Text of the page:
PaleoBabble readers know that ancient astronaut theorists suffer from a fixation on megalithic construction. The “impossibility” of moving stones of great size and tremendous weight appears to them as proof of alien assistance. This argument of course is simply reduced to “since I can’t figure out how it was done, it must have been aliens.” Rather than focus on the absurdity of this logic, I’ve tried to introduce readers to peer-reviewed scholarship on ancient construction and engineering. Egypt’s pyramids have received a lot of attention here in that regard. I want to turn now to Baalbek, specifically the famous trilithon (the three stones at the base of the Roman temple at the site).
There isn’t much written on this that’s available to the non-specialist, and most of what is available isn’t in English. At the risk of directing readers to a source that won’t be much use since it’s in French, I still think it’s useful to demonstrate that scholars have put serious thought into the trilithon, and have come up with workable solutions that have been successful in analogous situations (in this case, something even bigger than the trilithon – yes, ancient alien enthusiasts, the trilithon is NOT the largest object moved without modern machines; keep reading). A very good (and lengthy) scholarly journal article in French about moving the trilithon by ancient mechanical means is available on the web: Jean-Pierre Adam, “A propos du trilithon de Baalbek. Le transport et la mise en oeuvre des megaliths,” Syria 54:1-2 (1977): 31-63 (English translation: “Concerning the trilithon of Baalbek: Transportation and the Implementation of the Megaliths”). Two caveats on the article: (1) It’s very technical. It’s filled with mathematical discussion since its author is quite familiar with analyzing such problems via applied physics; (2) my French stinks. As such, I converted the article to text and used Google Translate, then went through and smoothed things out. I did not do this for the full article (I have better things to do). However, I have given readers important excerpts of this 32 page article. If you read French, then you can check on the translation and send me updates.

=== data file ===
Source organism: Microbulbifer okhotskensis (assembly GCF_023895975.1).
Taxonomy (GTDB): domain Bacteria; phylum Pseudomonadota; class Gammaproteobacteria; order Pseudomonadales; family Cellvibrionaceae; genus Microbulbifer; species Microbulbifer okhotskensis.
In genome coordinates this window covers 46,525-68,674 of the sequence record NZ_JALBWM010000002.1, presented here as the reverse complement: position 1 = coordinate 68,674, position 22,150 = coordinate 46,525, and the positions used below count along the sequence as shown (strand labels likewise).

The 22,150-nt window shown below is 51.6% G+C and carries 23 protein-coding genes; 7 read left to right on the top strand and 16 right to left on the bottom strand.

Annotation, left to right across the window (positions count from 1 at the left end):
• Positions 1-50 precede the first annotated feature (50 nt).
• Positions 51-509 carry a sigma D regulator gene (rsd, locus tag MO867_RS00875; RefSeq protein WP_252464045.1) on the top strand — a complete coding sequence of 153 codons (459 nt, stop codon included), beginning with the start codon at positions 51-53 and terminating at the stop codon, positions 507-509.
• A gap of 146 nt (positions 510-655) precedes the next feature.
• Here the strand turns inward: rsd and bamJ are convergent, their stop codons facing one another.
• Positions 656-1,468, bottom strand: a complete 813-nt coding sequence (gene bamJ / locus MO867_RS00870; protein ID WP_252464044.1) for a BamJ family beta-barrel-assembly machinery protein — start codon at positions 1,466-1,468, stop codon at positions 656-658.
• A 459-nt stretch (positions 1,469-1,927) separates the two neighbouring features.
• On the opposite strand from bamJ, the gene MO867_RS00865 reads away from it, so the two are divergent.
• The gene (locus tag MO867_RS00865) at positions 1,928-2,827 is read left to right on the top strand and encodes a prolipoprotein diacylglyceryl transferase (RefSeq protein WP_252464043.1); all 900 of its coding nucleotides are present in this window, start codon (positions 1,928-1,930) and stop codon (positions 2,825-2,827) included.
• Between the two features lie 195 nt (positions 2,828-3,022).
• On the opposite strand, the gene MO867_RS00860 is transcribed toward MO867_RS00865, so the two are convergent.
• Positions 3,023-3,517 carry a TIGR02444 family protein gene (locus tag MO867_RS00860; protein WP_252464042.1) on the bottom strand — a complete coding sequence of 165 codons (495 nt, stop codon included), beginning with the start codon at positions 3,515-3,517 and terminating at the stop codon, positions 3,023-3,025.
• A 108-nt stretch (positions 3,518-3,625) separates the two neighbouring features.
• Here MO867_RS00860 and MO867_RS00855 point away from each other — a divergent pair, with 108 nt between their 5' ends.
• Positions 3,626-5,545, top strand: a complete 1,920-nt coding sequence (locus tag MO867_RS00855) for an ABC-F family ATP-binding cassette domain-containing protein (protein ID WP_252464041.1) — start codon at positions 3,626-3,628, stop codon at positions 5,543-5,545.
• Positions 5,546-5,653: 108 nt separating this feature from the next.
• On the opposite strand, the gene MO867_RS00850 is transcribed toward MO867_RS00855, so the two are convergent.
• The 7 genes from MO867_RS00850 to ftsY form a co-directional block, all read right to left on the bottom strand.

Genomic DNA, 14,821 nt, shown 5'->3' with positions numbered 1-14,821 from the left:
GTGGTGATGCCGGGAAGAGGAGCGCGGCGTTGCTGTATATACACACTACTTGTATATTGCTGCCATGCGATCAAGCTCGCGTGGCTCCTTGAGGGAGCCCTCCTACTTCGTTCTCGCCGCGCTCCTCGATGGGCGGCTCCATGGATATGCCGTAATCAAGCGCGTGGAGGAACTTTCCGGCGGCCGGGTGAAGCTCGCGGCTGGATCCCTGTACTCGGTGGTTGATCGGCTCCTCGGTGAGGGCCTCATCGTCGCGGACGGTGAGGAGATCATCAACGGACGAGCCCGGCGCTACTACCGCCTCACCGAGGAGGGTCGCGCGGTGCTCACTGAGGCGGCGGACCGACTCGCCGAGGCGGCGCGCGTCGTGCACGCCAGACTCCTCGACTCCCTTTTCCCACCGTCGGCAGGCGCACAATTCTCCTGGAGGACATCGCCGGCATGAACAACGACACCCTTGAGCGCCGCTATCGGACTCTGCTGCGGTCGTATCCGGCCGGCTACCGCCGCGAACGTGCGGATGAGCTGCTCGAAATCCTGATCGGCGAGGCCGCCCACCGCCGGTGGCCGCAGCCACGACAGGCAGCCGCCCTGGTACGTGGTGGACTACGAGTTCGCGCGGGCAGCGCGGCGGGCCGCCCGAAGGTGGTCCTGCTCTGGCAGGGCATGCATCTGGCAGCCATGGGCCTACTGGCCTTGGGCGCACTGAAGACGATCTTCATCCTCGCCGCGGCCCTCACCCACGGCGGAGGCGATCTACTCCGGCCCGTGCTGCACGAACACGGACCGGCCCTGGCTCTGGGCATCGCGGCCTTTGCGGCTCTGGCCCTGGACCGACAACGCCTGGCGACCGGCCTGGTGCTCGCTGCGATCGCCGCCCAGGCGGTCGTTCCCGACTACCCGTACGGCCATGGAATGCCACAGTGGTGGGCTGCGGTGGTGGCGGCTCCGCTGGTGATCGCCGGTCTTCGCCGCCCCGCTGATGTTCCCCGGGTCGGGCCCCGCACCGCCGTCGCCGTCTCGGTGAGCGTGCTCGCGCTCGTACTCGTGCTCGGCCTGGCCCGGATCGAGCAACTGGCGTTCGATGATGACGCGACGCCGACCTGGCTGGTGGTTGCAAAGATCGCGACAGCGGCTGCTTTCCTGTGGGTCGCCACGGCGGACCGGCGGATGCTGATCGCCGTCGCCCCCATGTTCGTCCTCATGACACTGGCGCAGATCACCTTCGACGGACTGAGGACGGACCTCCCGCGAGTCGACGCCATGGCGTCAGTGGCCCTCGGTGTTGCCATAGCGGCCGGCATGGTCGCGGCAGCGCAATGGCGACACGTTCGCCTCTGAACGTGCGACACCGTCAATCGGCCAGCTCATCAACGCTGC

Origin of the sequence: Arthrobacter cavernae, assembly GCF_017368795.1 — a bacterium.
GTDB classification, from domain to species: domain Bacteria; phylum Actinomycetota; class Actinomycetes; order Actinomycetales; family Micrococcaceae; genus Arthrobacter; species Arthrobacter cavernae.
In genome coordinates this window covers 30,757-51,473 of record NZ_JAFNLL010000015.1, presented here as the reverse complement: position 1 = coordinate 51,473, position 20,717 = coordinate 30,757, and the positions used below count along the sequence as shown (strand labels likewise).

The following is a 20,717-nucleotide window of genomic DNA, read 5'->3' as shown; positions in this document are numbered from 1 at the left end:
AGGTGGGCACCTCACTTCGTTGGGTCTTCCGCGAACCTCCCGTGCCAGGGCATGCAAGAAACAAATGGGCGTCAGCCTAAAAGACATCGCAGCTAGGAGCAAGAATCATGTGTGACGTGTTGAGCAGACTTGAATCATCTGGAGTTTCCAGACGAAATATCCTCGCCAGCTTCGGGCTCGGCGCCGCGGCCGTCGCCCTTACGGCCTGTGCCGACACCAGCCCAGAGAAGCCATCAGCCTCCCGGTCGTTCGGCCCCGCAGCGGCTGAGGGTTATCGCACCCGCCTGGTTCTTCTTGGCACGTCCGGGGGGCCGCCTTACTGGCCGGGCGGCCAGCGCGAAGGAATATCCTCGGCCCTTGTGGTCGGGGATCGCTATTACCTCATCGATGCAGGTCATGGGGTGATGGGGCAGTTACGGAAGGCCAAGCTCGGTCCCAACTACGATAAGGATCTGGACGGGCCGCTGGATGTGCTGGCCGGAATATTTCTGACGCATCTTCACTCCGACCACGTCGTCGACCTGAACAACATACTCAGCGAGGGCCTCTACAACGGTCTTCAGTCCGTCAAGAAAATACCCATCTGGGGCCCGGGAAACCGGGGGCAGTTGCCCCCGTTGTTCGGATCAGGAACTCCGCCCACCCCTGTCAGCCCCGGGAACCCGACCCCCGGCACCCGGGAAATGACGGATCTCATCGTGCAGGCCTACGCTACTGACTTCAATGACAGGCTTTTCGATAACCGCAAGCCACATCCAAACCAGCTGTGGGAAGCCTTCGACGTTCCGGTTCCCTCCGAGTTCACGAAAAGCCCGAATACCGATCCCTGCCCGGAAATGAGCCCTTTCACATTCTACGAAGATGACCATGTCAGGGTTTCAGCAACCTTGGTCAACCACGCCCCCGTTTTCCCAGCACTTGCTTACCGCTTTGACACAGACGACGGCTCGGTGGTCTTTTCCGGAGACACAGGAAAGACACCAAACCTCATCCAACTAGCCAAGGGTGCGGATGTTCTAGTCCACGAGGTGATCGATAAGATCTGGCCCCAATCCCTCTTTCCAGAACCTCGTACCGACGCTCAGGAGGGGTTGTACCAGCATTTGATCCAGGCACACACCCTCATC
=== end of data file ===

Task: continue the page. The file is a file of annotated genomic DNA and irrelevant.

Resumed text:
On pages 34-37 the author discusses ancient writers who described construction techniques for moving large stone objects. He writes: